"The Martians always were good fighters," said Riordan. "They wiped out quite a few Earth settlements in the old days."

"The wild ones," agreed Wisby. "But not these. They're just stupid laborers, as dependent on our civilization as we are. You want a real old timer, and I know where one's to be found."

He spread a map on the desk. "See, here in the Hraefnian Hills, about a hundred miles from here. These Martians live a long time, maybe two centuries, and this fellow Kreega has been around since the first Earthmen came. He led a lot of Martian raids in the early days, but since the general amnesty and peace he's lived all alone up there, in one of the old ruined towers. A real old-time warrior who hates Earthmen's guts. He comes here once in a while with furs and minerals to trade, so I know a little about him." Wisby's eyes gleamed savagely. "You'll be doing us all a favor by shooting the arrogant bastard. He struts around here as if the place belonged to him. And he'll give you a run for your money."

Riordan's massive dark head nodded in satisfaction.

The man had a bird and a rockhound. That was bad. Without them, Kreega could lose himself in the labyrinth of caves and canyons and scrubby thickets—but the hound could follow his scent and the bird could spot him from above.

To make matters worse, the man had landed near Kreega's tower. The weapons were all there—now he was cut off, unarmed and alone save for what feeble help the desert life could give. Unless he could double back to the place somehow—but meanwhile he had to survive.

He sat in a cave, looking down past a tortured wilderness of sand and bush and wind-carved rock, miles in the thin clear air to the glitter of metal where the rocket lay. The man was a tiny speck in the huge barren landscape, a lonely insect crawling under the deep-blue sky. Even by day, the stars glistened in the tenuous atmosphere. Weak pallid sunlight spilled over rocks tawny and ocherous and rust-red, over the low dusty thorn-bushes and the gnarled little trees and the sand that blew faintly between them. Equatorial Mars!

Lonely or not, the man had a gun that could spang death clear to the horizon, and he had his beasts, and there would be a radio in the rocketboat for calling his fellows. And the glowing death ringed them in, a charmed circle which Kreega could not cross without bringing a worse death on himself than the rifle would give—

Or was there a worse death than that—to be shot by a monster and have his stuffed hide carried back as a trophy for fools to gape at? The old iron pride of his race rose in Kreega, hard and bitter and unrelenting. He didn't ask much of life these days—solitude in his tower to think the long thoughts of a Martian and create the small exquisite artworks which he loved; the company of his kind at the Gathering Season, grave ancient ceremony and acrid merriment and the chance to beget and rear sons; an occasional trip to the Earthling settling for the metal goods and the wine which were the only valuable things they had brought to Mars; a vague dream of raising his folk to a place where they could stand as equals before all the universe. No more. And now they would take even this from him!

He rasped a curse on the human and resumed his patient work, chipping a spearhead for what puny help it could give him. The brush rustled dryly in alarm, tiny hidden animals squeaked their terror, the desert shouted to him of the monster that strode toward his cave. But he didn't have to flee right away.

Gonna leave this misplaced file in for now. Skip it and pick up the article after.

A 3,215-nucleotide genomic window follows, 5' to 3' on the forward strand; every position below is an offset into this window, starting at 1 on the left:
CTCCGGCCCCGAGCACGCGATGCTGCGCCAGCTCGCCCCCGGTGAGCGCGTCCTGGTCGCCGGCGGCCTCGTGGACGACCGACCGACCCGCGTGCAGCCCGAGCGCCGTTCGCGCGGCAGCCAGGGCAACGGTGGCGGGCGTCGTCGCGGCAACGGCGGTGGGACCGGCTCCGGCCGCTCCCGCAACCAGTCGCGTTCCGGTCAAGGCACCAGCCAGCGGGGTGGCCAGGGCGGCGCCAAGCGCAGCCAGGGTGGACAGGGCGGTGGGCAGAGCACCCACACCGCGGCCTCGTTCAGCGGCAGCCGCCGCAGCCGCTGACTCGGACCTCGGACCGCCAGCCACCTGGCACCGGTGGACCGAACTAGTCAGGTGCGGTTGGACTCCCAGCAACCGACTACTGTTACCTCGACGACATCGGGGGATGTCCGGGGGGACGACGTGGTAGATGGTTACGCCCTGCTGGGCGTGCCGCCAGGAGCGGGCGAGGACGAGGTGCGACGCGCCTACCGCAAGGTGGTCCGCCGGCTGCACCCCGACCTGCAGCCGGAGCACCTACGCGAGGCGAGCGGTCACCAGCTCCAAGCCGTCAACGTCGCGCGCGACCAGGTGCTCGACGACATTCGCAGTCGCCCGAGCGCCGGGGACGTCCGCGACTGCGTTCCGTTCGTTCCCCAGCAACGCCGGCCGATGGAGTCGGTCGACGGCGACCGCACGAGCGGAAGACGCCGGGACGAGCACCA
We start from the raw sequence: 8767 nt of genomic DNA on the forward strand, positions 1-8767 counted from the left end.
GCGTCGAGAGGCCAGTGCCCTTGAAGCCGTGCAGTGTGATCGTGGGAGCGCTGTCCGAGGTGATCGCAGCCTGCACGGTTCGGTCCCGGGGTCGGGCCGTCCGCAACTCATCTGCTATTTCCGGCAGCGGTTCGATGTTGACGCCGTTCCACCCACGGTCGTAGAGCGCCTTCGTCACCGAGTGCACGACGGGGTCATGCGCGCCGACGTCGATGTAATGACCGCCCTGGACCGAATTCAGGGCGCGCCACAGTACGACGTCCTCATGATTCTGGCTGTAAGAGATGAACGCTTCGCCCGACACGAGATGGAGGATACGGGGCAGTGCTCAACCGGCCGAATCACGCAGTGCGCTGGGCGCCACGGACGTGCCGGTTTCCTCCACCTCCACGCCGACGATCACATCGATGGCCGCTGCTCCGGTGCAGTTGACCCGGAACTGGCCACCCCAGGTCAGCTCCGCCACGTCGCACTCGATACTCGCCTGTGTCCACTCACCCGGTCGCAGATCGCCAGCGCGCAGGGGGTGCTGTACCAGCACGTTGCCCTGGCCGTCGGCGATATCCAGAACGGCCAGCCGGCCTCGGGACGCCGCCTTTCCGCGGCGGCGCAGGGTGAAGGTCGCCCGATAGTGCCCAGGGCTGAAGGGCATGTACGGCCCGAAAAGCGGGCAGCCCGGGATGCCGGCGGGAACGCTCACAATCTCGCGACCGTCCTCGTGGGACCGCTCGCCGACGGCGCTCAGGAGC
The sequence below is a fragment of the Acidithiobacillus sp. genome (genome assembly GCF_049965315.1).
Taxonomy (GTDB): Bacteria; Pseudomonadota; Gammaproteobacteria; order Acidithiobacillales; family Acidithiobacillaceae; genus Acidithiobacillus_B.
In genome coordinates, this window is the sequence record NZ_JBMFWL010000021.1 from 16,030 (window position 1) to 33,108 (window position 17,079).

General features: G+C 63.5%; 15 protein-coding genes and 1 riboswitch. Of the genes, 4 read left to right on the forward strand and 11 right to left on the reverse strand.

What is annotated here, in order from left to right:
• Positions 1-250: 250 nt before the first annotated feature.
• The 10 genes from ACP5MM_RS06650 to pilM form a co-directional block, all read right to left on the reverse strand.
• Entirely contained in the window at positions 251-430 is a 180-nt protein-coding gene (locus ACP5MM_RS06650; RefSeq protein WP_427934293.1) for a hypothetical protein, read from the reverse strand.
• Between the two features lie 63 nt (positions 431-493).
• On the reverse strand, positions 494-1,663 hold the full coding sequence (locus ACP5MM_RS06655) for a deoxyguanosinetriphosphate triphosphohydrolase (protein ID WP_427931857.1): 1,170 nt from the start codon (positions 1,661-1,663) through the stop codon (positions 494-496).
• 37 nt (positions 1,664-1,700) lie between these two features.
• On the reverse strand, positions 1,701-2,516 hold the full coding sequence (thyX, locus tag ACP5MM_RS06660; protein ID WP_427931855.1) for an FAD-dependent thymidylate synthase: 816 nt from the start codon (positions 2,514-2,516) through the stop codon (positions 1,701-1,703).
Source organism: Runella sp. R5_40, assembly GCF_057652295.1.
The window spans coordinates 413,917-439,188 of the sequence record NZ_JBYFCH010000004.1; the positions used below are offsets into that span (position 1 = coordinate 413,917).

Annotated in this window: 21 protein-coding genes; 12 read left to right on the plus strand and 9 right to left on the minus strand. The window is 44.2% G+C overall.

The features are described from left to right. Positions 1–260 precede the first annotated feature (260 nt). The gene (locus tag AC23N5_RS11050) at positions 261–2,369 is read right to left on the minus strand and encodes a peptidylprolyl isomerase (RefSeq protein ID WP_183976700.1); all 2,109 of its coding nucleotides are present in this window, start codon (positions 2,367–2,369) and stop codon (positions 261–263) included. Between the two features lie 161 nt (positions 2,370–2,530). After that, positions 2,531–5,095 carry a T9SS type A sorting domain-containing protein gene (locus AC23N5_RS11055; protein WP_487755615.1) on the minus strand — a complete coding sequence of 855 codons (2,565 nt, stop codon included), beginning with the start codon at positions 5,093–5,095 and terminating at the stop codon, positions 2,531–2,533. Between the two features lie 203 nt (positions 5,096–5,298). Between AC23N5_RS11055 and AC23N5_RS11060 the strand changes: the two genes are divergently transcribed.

Riordan sprayed the heavy-metal isotope in a ten-mile circle around the old tower. He did that by night, just in case patrol craft might be snooping around. But once he had landed, he was safe—he could always claim to be peacefully exploring, hunting leapers or some such thing.

The radioactive had a half-life of about four days, which meant that it would be unsafe to approach for some three weeks—two at the minimum. That was time enough, when the Martian was boxed in so small an area.

There was no danger that he would try to cross it. The owlies had learned what radioactivity meant, back when they fought the humans. And their vision, extending well into the ultra-violet, made it directly visible to them through its fluorescence—to say nothing of the wholly unhuman extra senses they had. No, Kreega would try to hide, and perhaps to fight, and eventually he'd be cornered.

Still, there was no use taking chances. Riordan set a timer on the boat's radio. If he didn't come back within two weeks to turn it off, it would emit a signal which Wisby would hear, and he'd be rescued.

He checked his other equipment. He had an airsuit designed for Martian conditions, with a small pump operated by a power-beam from the boat to compress the atmosphere sufficiently for him to breathe it. The same unit recovered enough water from his breath so that the weight of supplies for several days was, in Martian gravity, not too great for him to bear. He had a
.45 rifle built to shoot in Martian air, that was heavy enough for his purposes. And, of course, compass and binoculars and sleeping bag. Pretty light equipment, but he preferred a minimum anyway.

For ultimate emergencies there was the little tank of suspensine. By turning a valve, he could release it into his air system. The gas didn't exactly induce suspended animation, but it paralyzed efferent nerves and slowed the overall metabolism to a point where a man could live for weeks on one lungful of air. It was useful in surgery, and had saved the life of more than one interplanetary explorer whose oxygen system went awry. But Riordan didn't expect to have to use it. He certainly hoped he wouldn't. It would be tedious to lie fully conscious for days waiting for the automatic signal to call Wisby.

He stepped out of the boat and locked it. No danger that the owlie would break in if he should double back; it would take tordenite to crack that hull.

He whistled to his animals. They were native beasts, long ago domesticated by the Martians and later by man. The rockhound was like a gaunt wolf, but huge-breasted and feathered, a tracker as good as any Terrestrial bloodhound. The "hawk" had less resemblance to its counterpart of Earth: it was a bird of prey, but in the tenuous atmosphere it needed a six-foot wingspread to lift its small body. Riordan was pleased with their training.